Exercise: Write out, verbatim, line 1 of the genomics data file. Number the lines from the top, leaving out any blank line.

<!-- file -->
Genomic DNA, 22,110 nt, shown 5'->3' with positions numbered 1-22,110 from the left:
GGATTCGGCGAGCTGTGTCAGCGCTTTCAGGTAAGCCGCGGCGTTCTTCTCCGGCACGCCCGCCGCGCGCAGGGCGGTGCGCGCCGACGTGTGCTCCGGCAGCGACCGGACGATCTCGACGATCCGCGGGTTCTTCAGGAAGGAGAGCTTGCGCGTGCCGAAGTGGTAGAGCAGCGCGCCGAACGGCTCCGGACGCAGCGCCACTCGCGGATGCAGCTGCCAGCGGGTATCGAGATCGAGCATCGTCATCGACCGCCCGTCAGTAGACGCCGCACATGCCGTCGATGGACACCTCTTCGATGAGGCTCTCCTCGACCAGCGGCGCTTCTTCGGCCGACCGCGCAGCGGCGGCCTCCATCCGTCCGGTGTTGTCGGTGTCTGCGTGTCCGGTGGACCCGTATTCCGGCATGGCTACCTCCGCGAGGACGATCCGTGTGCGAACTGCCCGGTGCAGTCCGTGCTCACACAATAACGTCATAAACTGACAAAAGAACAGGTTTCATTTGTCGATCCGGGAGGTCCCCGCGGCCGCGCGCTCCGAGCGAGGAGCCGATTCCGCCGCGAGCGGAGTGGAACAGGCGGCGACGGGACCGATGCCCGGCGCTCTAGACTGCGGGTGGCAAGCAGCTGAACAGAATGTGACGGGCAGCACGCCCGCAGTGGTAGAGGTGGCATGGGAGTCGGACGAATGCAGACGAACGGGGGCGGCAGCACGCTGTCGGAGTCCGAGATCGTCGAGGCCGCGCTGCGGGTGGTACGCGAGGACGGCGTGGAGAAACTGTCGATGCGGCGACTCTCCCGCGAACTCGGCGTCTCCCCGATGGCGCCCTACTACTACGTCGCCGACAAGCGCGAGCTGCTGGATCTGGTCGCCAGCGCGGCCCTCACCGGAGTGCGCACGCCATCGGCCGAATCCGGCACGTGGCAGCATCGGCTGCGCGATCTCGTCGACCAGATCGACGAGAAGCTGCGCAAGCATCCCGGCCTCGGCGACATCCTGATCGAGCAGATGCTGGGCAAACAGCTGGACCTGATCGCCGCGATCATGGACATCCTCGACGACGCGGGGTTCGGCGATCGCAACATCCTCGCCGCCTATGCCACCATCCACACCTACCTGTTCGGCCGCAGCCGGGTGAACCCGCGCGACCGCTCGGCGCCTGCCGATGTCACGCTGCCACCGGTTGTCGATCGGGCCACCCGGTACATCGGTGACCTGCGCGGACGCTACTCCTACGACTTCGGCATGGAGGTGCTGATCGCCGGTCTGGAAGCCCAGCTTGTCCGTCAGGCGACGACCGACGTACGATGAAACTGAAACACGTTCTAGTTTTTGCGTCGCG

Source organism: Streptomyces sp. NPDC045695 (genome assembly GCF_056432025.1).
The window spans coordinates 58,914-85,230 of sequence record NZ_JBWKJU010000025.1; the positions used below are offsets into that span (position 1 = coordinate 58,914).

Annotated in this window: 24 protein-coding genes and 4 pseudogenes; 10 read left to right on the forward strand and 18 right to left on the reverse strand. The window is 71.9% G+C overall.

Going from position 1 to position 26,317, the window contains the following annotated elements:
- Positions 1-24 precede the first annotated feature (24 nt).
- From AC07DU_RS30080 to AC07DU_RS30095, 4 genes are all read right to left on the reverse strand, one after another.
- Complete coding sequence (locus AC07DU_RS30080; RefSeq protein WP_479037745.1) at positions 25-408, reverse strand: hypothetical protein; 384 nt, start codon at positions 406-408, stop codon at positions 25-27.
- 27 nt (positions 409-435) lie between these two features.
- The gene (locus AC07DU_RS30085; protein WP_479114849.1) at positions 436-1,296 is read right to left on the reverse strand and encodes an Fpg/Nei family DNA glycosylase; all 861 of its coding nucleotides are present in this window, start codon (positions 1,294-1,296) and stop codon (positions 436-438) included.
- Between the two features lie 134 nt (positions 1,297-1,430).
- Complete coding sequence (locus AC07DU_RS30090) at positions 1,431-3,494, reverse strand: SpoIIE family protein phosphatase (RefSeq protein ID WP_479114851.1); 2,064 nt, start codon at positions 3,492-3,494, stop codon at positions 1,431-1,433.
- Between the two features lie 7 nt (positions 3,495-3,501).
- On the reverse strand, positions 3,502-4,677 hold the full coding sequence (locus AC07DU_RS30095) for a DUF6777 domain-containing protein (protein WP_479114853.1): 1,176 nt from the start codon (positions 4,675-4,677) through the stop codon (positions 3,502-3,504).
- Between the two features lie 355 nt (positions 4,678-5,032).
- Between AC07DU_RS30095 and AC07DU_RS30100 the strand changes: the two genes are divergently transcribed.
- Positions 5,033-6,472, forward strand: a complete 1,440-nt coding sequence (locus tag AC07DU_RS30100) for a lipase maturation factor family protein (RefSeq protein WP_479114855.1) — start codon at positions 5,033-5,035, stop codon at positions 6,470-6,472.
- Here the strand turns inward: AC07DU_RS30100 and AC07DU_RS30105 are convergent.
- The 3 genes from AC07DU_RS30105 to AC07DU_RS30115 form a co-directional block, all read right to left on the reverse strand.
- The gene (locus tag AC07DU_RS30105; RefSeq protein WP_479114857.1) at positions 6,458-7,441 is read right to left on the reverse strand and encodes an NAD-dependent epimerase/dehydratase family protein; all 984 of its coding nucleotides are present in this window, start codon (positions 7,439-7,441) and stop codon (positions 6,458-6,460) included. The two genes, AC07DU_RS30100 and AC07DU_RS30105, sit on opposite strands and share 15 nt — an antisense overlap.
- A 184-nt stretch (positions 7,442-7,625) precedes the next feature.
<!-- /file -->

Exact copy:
Genomic DNA, 22,110 nt, shown 5'->3' with positions numbered 1-22,110 from the left: